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Old Today, 11:08 AM
 
Location: SW Florida
10,882 posts, read 7,951,541 times
Reputation: 16737
Quote:
Originally Posted by mike1003 View Post
Did you even read my post??????


NO, I said I know of 2 concierge practices and have 5-6 friends who use them

I also said that All have said at the end of this year, they will stop.


It was right there in MY post


It is an unnecessary extra expense


There is no real pro
Did your friends say why they've decided against staying with the concierge medical practice?

I've never used one either, but like you I have a couple friends who do. As I understand it (from from checking out the websites of a few around here, and that I've seen advertised), the touted advantage of a concierge practice seems to be the increased availability of the doctor to a patient. There's a membership fee ranging from about$1500 or a little more annually, and from what I read this gets the members unlimited access to their doctor (including the doc's cell phone number) 24/7. Some of the practices include an annual visit and perhaps some routine lab tests, and most say they will bill insurance for other services.

What I wonder is if say when a patient is admitted to the hospital (including if they admit the patient themselves) do their concierge doc oversees their nonspecialist care, and coordinates their overall care there, or is this left to the hospitalist physicians like other patients? This is the case even though the "regular" primary care docs are listed as having admitting privileges at these hospitals.

My friends have been happy enough, apparently, with their concierge docs to continue with them. I guess it could be advantageous in the event someone has medical conditions requiring a lot of oversight and whose health is unstable. Otherwise, though, with those of us who don't see the doctor that often, and are happy enough with the service we get, I'm not sure it's worth the extra cost.
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Old Today, 01:35 PM
 
11,189 posts, read 7,373,406 times
Reputation: 21513
Quote:
Originally Posted by Travelassie View Post
Did your friends say why they've decided against staying with the concierge medical practice?

That was also in my original post


Quote:
Originally Posted by mike1003 View Post

Yep, you have a doc if you need him/her. But, really why pay out of pocket for what insurance covers when you don't need it?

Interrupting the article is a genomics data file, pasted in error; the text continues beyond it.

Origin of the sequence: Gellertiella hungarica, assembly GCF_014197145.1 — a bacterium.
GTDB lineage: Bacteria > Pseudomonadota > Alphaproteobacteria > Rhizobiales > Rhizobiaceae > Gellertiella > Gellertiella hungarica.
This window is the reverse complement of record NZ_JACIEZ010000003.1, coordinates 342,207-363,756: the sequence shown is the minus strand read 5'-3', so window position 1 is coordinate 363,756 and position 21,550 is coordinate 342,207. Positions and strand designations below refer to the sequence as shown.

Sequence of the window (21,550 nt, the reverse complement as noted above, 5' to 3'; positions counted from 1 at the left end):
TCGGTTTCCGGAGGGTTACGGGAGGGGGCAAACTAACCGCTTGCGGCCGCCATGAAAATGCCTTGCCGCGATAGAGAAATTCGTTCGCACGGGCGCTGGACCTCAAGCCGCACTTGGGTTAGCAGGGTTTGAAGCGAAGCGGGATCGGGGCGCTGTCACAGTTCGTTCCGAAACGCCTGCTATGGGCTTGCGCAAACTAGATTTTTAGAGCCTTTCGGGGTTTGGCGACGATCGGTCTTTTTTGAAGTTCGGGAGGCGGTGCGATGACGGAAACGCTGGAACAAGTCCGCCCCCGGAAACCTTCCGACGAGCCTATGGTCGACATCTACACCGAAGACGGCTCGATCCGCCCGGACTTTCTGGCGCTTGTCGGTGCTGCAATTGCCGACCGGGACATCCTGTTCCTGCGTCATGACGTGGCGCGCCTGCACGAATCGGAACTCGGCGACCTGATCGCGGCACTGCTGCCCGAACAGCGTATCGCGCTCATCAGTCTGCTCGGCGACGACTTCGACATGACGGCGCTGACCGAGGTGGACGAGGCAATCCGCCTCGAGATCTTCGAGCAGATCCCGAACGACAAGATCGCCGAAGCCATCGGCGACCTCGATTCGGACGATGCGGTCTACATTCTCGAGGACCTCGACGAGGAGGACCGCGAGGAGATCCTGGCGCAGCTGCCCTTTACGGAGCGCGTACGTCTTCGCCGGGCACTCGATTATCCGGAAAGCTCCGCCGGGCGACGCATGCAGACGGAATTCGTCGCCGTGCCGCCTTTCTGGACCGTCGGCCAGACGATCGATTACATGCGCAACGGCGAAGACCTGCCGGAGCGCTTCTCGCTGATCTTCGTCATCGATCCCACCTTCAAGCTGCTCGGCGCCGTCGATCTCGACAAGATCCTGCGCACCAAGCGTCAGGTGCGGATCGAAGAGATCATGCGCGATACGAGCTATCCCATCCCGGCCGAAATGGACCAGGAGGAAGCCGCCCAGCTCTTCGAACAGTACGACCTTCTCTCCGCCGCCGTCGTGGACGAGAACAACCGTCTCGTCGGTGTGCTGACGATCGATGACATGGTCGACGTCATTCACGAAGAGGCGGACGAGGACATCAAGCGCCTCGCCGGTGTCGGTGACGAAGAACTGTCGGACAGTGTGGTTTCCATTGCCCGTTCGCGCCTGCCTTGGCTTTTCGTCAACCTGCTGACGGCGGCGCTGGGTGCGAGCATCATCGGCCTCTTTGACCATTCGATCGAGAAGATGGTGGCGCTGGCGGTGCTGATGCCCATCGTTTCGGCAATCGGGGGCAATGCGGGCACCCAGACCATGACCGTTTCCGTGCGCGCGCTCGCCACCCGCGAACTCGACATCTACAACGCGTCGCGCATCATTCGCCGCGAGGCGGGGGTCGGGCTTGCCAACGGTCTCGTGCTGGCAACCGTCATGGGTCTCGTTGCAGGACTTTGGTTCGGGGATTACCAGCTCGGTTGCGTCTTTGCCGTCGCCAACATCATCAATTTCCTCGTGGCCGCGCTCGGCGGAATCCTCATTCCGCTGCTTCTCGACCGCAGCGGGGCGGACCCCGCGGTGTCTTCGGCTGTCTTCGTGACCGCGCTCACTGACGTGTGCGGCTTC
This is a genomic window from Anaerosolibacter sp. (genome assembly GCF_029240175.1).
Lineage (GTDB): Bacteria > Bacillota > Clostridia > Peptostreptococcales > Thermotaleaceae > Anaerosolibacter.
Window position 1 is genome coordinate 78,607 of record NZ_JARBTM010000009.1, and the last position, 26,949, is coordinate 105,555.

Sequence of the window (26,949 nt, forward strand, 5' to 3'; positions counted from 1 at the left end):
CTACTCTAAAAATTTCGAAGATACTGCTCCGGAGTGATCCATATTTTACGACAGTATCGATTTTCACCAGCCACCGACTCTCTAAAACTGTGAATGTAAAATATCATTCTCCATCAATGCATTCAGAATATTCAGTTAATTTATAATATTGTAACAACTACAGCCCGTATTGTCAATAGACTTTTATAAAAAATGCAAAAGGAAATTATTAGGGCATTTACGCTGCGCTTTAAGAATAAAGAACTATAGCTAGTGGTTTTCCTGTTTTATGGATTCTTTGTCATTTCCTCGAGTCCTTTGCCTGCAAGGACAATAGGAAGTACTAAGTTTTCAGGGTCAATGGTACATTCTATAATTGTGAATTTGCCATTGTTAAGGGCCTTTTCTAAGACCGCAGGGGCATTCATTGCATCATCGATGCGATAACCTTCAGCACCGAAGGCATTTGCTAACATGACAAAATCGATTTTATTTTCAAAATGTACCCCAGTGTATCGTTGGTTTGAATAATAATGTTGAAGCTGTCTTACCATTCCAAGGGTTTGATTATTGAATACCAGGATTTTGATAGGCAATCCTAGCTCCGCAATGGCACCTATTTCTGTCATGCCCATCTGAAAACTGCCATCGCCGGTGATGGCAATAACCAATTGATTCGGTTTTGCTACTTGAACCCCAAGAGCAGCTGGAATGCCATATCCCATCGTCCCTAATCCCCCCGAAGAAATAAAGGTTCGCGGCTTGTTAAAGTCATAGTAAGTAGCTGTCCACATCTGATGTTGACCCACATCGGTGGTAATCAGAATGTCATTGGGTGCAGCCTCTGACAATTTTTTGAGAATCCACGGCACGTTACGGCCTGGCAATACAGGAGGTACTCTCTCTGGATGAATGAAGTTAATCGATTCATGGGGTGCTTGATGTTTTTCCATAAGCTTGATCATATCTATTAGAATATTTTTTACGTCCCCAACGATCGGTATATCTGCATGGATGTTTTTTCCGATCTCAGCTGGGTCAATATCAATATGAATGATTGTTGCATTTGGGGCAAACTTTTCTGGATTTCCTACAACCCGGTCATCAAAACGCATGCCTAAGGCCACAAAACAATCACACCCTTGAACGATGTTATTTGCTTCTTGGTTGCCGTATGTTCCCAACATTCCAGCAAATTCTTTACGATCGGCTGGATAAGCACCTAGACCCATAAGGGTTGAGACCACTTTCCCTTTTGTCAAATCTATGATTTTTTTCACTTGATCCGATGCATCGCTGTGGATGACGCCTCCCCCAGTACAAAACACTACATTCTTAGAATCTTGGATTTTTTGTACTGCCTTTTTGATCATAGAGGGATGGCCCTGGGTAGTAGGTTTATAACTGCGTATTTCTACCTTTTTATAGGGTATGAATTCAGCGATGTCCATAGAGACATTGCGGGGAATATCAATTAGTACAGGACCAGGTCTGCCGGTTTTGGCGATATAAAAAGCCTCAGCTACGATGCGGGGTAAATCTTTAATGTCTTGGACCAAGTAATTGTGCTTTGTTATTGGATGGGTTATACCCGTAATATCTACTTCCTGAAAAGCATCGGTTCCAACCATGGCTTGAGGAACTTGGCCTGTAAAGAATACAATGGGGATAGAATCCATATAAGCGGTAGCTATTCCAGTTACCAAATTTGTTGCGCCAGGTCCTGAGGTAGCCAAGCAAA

I know of 2 Concierge offices here in town and have 5-6 friends who use them


All have said at the end of this year, they will stop. They are paying docs up front plus still have to carry insurance in case of tests or hospitalizations. All said that they are fed up with the expense. Also said, once out of this plan, even if they cant get 24 hr access, there is still Urgent Care that is covered by insurance
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Old Today, 02:14 PM
 
8,837 posts, read 12,681,595 times
Reputation: 21158
Quote:
Originally Posted by mike1003 View Post
Did you even read my post??????


NO, I said I know of 2 concierge practices and have 5-6 friends who use the

I also said that All have said at the end of this year, they will stop.


It was right there in MY post


It is an unnecessary extra expense


There is no real pro

Of course there is/are.

The are two very important pros, imo. First, as has been stated, you have 24/7 access to your doctor. And that is literal 24/7 access as I have my doctor's cellphone number for any after hours issues/problems. Secondly, concierge doctors limit the number of patients in their practice so there is never an issue with getting an appointment to see my doctor either the same day I call or the very next day at the latest. None of this "we're booked up for the next two months." And of course, with fewer patients, the doctor can spend more time with you when you do come in to the office. Another nice little benefit (at least with my doctor's practice) is that whenever you call the office, a staff person answers the phone. There's never any "press 1 for this or press 2 for that, and the phone never goes to voicemail. That's a promise that's in the annual contract itself.

I've been with concierge practices for almost 15 years in both Maryland and in Florida. Interestingly, there were differences in how services were billed and whether they dealt with insurance companies. The concierge practice in Maryland charged a flat fee for not only access, but it also covered all of the doctor's services during the year, including visits while I was hospitalized. It also included routine annual lab work. There was no insurance involved because there were no charges other than the annual fee.

Conversely, the annual fee for my current PCP only covers "membership" in the concierge practice and is basically a fee for access to the doctor. All office visits and other services are billed to my BCBS policy and I pay my normal copayment in addition to the concierge annual fee.

Unlike your friends, I believe that the annual fee for unfettered access is money well spent. Of course, I've had a myriad of health problems over 30 years including pulmonary emboli in both lungs and numerous DVTs due to a hereditary blood disorder that makes me prone to blood clots, two autoimmune disorders, and two separate battles with cancer, including stage 4 Non-Hodgkins Lymphoma.

Now if I was a perfectly healthy individual who might only need to see a doctor once or twice a year, then of course there would be no need whatsoever to pay to belong to a concierge practice.